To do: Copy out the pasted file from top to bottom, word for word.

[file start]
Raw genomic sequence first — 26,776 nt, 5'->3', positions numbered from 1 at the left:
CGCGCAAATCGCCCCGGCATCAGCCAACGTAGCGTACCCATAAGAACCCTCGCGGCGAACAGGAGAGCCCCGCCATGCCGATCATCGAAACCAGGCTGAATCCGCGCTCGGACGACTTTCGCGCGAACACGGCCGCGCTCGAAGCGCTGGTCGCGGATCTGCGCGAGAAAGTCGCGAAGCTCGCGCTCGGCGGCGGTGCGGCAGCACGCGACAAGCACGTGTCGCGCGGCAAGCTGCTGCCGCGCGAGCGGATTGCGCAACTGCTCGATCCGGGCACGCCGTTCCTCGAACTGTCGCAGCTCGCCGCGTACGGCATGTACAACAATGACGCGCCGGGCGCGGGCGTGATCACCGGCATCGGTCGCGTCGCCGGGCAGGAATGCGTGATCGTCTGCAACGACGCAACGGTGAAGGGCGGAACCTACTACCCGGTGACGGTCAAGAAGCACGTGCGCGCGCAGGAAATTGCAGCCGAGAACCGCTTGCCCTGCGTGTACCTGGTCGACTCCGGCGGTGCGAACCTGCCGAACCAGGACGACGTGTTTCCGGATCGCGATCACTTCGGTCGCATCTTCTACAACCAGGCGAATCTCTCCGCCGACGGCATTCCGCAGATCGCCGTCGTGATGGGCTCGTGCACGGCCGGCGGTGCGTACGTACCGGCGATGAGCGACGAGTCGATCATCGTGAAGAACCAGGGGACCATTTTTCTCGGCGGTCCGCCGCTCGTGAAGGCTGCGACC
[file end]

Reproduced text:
Raw genomic sequence first — 26,776 nt, 5'->3', positions numbered from 1 at the left:
CGCGCAAATCGCCCCGGCATCAGCCAACGTAGCGTACCCATAAGAACCCTCGCGGCGAACAGGAGAGCCCCGCCATGCCGATCATCGAAACCAGGCTGAATCCGCGCTCGGACGACTTTCGCGCGAACACGGCCGCGCTCGAAGCGCTGGTCGCGGATCTGCGCGAGAAAGTCGCGAAGCTCGCGCTCGGCGGCGGTGCGGCAGCACGCGACAAGCACGTGTCGCGCGGCAAGCTGCTGCCGCGCGAGCGGATTGCGCAACTGCTCGATCCGGGCACGCCGTTCCTCGAACTGTCGCAGCTCGCCGCGTACGGCATGTACAACAATGACGCGCCGGGCGCGGGCGTGATCACCGGCATCGGTCGCGTCGCCGGGCAGGAATGCGTGATCGTCTGCAACGACGCAACGGTGAAGGGCGGAACCTACTACCCGGTGACGGTCAAGAAGCACGTGCGCGCGCAGGAAATTGCAGCCGAGAACCGCTTGCCCTGCGTGTACCTGGTCGACTCCGGCGGTGCGAACCTGCCGAACCAGGACGACGTGTTTCCGGATCGCGATCACTTCGGTCGCATCTTCTACAACCAGGCGAATCTCTCCGCCGACGGCATTCCGCAGATCGCCGTCGTGATGGGCTCGTGCACGGCCGGCGGTGCGTACGTACCGGCGATGAGCGACGAGTCGATCATCGTGAAGAACCAGGGGACCATTTTTCTCGGCGGTCCGCCGCTCGTGAAGGCTGCGACC